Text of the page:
A nation of volunteers

  • Structured volunteerism can contribute to nation-building and to the institutionalisation of political gains

Dec 8, 2016-

International Volunteer Day was marked recently on December 5. On this day, governments, UN agencies, NGOs, charity and philanthropic organisations commemorate the contributions of tens of thousands of volunteers for the welfare of mankind. Nepal also celebrated it in one form or another and expressed solidarity with the theme of International Volunteer Day 2016 “#GlobalApplause—Give volunteers a hand”. However, the significance of this day is yet to be internalised by those involved in managing state restructuring and institutionalising the political changes made possible by continuous and priceless contributions of volunteers.

The word ‘volunteer’ is commonly and frequently used across all sections of society and fields of development in Nepal and probably around the world. However, there are various terminologies such as volunteerism, volunteering and voluntary action that are used interchangeably by NGOs or philanthropic organisations. Generally, NGOs are considered voluntary sectors in many countries, but many NGOs may not necessarily have voluntary operations because volunteering acts are based on freewill, solidarity, commitment and engagement, as outlined by the United Nations Volunteers programme. 

Examples of volunteerism in Nepal 

In Nepal, volunteering is a part of our culture, entrenched in our traditional values. Our ancestors built rural trails, culvert and temples by mobilising a workforce that generally consisted of volunteers. In recent times, the Nepal government has introduced various development programmes, which included volunteerism as a strategy to harness human resources for accelerating the pace of development. An example of volunteerism is the CPN-UML’s populist programme called Aphno gaun aphai banaun (Build your village yourself) led by a coalition government in 1995. There were similar initiatives undertaken by several subsequent governments, one of them being the Bagmati Clean-up Campaign led by former Chief Secretary, Leela Mani Paudyal. The National Planning Commission has set up a voluntary cell which supports various government projects by mobilising national volunteers. Still, volunteerism’s potential has not been harnessed in Nepal.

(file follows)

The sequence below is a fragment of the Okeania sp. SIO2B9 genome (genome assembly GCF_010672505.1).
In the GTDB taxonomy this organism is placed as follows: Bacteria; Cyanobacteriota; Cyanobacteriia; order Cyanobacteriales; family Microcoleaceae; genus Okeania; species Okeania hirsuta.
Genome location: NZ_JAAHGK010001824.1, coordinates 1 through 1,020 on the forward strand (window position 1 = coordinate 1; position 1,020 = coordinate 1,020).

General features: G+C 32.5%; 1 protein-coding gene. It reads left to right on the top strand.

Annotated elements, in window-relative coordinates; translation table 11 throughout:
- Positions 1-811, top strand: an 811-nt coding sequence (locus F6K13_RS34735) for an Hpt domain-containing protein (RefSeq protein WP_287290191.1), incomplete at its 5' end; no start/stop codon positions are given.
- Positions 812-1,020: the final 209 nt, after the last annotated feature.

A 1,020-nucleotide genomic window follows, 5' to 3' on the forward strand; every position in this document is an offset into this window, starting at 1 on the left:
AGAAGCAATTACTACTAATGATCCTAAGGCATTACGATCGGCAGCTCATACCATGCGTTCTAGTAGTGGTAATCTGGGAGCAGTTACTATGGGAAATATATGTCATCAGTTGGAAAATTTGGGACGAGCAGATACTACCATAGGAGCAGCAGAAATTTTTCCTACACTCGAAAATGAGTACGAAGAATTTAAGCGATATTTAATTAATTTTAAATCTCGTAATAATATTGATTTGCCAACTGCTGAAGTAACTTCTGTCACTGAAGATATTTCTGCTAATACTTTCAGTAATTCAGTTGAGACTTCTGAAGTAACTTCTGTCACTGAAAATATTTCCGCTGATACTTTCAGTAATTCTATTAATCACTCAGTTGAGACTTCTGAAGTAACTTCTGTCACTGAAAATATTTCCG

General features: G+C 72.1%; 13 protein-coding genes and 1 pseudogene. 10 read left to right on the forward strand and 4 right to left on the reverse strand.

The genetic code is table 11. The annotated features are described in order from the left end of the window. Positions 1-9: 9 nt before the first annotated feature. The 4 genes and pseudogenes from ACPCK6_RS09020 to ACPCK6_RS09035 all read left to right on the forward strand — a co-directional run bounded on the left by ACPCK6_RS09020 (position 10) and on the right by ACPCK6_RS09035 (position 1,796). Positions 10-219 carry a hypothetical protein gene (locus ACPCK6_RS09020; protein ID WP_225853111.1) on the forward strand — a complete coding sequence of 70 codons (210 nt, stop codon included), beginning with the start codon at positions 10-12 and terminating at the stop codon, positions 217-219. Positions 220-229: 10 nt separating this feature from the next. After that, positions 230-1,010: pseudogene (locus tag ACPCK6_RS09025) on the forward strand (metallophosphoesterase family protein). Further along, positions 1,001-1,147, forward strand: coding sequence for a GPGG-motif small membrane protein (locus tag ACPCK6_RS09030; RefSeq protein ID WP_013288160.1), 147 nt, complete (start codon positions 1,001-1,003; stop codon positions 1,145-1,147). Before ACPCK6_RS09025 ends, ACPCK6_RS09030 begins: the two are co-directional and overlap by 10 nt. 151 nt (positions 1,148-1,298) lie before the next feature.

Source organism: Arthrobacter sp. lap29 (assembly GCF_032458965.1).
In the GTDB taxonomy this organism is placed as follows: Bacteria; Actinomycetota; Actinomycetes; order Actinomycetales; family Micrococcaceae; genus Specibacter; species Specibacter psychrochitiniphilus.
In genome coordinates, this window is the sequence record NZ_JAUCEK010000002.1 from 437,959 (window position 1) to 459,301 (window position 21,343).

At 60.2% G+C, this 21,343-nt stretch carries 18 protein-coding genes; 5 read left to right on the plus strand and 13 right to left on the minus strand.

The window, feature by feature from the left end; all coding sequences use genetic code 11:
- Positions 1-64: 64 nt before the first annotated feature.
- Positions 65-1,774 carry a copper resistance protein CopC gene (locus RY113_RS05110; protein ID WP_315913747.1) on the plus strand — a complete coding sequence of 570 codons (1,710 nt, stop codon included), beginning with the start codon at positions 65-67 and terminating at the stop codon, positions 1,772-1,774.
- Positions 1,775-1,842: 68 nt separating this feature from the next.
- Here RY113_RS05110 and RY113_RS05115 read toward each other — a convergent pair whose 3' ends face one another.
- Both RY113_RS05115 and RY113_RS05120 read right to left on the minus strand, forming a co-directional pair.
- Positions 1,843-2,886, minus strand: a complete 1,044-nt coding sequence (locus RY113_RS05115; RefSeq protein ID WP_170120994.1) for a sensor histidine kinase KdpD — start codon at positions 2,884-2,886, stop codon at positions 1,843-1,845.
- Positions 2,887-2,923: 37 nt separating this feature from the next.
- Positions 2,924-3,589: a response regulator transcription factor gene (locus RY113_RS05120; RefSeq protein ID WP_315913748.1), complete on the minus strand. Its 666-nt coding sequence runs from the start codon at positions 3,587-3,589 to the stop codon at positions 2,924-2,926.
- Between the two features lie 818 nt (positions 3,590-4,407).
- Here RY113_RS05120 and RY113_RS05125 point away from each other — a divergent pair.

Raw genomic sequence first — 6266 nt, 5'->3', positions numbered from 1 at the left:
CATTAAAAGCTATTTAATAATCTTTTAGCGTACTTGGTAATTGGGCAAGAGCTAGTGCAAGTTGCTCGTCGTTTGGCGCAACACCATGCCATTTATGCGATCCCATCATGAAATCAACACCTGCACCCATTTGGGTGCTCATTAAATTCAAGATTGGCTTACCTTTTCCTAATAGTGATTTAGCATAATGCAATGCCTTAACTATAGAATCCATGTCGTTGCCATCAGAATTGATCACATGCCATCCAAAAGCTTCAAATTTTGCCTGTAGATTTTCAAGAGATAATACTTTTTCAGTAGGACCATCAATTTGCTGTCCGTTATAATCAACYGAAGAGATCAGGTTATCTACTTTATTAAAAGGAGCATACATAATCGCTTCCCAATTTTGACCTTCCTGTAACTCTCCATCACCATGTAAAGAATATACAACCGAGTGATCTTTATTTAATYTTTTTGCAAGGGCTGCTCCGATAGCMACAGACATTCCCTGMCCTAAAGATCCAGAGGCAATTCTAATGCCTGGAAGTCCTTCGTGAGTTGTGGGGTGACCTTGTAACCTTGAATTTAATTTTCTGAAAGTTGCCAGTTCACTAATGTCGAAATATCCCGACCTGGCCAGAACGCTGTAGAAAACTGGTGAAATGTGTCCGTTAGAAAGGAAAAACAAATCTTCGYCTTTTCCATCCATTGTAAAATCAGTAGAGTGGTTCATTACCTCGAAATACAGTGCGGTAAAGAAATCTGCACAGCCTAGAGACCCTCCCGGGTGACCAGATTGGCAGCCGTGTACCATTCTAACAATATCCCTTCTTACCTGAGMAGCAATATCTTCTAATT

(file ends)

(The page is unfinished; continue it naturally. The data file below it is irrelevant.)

Against this backdrop, whether the Nepal government intends to exploit the full potential of volunteerism when we are struggling to navigate a complex political trajectory of state restructuring and institutionalising the gains of political changes remains to be seen. It is all the more important for the government to do so, given the exodus of youths to foreign lands in search of livelihood options. Volunteerism is a powerful tool to unleash the potential of youths in transforming political changes into socio-economic opportunities, in influencing people’s mindset about gender relations in positive ways, in protecting the environment, and so on, all of which ultimately contribute to good governance. 

Possible government strategy

Good governance is a top priority for the government as well as for donor agencies; millions of rupees have already been spent in building the capacity of local structures through various decentralisation projects. However, looking at the general ambience of government line agencies such as the DDCs, the VDCs and municipal offices, one can easily get an idea of their modus operandi. Most of these offices do not even have a computer and a printer, let alone an advanced network of smart technology for real-time information exchange. The issue is not merely a lack of skills and resources, but also one’s aptitude for learning and strategic orientation towards the application of technology. It takes hours to pay land or property tax in ward or VDC offices—moving from one section to another and through a desperate crowd of people waiting for their turn. This task would have hardly taken five minutes if there was a well-functioning system in place. 

In this context, youths who are skilled in modern information communication technologies  should be engaged in strengthening their capacity and that of our local institutions such as municipal and village councils and wards, so that people can be offered cost-effective and efficient services. The government should call upon those interested to volunteer—not exclusively in the ICT sector—get them registered in the national database and provide them with the best possible environment and opportunities to make a contribution. Based on the volunteers’ interests and expertise, this initiative can be further linked with line agencies. It will not only help the government, but will also engage the youths, thereby providing them with valuable experience in their field of expertise and building their capacity for long-term engagement.

As such, the government should formulate a comprehensive policy framework on volunteerism and test it on the ground with the support of NGOs, philanthropic organisations, and UN and donor agencies. Structured volunteerism can contribute to facilitating discourse on the state-building process and to institutionalising the changes achieved by the sacrifice of thousands of youths.  


Chhetri is Deputy Managing Director at the South Asia School of Rural Reconstruction, Kathmandu

Published: 08-12-2016 08:50

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